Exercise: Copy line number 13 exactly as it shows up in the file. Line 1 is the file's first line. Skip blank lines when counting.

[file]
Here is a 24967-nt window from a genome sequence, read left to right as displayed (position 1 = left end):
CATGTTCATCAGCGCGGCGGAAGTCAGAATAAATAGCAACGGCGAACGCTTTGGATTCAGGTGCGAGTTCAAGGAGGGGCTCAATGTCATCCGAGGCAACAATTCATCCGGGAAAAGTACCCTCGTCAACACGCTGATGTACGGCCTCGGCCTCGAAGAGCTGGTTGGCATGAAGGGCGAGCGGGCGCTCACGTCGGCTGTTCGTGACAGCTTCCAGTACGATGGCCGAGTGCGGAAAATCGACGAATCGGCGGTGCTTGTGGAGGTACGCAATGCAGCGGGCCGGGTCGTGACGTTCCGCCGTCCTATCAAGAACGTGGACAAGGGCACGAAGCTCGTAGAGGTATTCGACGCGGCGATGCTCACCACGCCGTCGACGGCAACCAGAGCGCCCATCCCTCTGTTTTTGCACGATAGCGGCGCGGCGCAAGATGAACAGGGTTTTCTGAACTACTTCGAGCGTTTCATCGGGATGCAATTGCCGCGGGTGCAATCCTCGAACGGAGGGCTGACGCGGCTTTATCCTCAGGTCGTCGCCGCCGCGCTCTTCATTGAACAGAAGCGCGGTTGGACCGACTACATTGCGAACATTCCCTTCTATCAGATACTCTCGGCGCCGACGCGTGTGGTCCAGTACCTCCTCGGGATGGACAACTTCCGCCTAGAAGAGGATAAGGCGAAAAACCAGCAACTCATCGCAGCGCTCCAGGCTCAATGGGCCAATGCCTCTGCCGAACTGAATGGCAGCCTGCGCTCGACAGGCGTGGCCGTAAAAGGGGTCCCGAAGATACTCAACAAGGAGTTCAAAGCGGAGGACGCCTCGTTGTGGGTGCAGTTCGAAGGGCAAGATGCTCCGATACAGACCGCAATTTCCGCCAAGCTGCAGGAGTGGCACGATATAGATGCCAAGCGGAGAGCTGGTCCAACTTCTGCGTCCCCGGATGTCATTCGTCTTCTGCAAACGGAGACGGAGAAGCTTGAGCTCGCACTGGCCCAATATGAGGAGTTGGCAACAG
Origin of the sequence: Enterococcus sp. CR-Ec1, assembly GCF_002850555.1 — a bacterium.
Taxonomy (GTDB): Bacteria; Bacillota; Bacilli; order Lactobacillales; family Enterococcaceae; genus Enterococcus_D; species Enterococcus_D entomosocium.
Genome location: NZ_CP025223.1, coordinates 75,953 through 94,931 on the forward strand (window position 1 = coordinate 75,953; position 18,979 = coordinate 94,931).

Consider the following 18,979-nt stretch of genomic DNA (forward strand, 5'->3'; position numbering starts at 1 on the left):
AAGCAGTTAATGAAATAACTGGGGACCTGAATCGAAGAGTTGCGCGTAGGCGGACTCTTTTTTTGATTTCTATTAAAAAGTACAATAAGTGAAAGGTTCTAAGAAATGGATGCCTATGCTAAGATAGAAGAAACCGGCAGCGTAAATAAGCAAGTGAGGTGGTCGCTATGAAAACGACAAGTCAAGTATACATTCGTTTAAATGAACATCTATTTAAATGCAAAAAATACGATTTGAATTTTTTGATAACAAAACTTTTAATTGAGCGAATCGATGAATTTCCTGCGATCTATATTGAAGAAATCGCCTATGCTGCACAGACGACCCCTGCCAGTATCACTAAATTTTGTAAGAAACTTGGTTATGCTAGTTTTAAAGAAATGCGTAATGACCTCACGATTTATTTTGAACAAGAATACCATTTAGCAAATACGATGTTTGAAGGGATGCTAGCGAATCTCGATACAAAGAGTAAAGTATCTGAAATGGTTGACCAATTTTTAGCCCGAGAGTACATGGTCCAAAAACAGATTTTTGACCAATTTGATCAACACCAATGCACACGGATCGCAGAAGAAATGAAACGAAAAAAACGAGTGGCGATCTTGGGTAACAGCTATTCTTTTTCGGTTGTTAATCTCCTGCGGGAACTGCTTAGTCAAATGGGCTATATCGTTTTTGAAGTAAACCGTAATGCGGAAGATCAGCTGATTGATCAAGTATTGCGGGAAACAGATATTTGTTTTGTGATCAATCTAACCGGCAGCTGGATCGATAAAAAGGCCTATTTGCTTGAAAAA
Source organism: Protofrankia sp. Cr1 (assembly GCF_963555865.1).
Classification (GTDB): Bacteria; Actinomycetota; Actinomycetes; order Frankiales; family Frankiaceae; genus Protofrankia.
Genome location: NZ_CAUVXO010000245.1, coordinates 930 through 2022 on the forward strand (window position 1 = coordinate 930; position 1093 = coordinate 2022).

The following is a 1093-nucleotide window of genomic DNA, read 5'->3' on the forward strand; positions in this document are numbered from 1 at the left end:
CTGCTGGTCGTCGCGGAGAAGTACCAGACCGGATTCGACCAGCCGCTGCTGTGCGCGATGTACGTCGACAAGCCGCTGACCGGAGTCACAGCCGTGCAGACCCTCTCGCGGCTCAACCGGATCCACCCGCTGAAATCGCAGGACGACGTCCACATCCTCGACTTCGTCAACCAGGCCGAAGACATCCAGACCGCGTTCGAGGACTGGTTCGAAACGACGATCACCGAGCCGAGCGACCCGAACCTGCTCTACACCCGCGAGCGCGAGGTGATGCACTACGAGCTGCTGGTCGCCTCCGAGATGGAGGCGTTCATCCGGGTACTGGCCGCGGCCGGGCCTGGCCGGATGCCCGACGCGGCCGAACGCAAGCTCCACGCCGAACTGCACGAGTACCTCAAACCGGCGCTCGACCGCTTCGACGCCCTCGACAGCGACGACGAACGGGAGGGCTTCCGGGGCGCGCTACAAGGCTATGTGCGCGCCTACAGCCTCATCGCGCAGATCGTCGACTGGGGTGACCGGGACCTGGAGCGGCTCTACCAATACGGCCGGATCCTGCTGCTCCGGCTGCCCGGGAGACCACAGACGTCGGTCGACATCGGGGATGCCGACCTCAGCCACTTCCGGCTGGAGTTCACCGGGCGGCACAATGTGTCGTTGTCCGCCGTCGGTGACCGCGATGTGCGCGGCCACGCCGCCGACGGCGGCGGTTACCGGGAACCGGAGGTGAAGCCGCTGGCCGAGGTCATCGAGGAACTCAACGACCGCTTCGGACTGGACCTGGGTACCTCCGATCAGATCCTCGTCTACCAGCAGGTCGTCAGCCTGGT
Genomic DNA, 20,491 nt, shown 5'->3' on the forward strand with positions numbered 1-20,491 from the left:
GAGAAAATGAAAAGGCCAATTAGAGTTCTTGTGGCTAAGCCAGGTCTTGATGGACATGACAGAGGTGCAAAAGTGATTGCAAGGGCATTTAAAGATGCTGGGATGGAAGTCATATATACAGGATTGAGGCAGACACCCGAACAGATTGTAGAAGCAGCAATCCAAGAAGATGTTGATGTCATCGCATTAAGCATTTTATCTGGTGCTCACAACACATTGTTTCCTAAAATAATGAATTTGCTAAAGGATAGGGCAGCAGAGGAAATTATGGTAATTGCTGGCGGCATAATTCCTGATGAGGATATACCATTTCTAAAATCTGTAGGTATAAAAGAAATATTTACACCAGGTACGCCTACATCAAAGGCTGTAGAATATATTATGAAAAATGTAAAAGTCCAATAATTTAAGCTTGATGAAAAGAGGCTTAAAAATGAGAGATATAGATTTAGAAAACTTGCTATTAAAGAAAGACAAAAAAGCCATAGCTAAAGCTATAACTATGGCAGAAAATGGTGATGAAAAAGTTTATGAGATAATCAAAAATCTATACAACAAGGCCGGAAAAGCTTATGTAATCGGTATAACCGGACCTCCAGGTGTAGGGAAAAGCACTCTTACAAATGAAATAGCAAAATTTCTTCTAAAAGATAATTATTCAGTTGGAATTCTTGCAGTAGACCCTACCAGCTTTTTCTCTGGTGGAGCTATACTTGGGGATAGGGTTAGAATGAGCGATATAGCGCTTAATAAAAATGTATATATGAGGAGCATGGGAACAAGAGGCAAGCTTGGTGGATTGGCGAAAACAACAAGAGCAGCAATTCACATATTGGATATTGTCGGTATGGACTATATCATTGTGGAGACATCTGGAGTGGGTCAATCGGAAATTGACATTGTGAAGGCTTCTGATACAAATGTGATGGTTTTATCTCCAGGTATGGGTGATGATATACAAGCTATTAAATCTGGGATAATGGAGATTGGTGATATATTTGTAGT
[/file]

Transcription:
Genomic DNA, 20,491 nt, shown 5'->3' on the forward strand with positions numbered 1-20,491 from the left: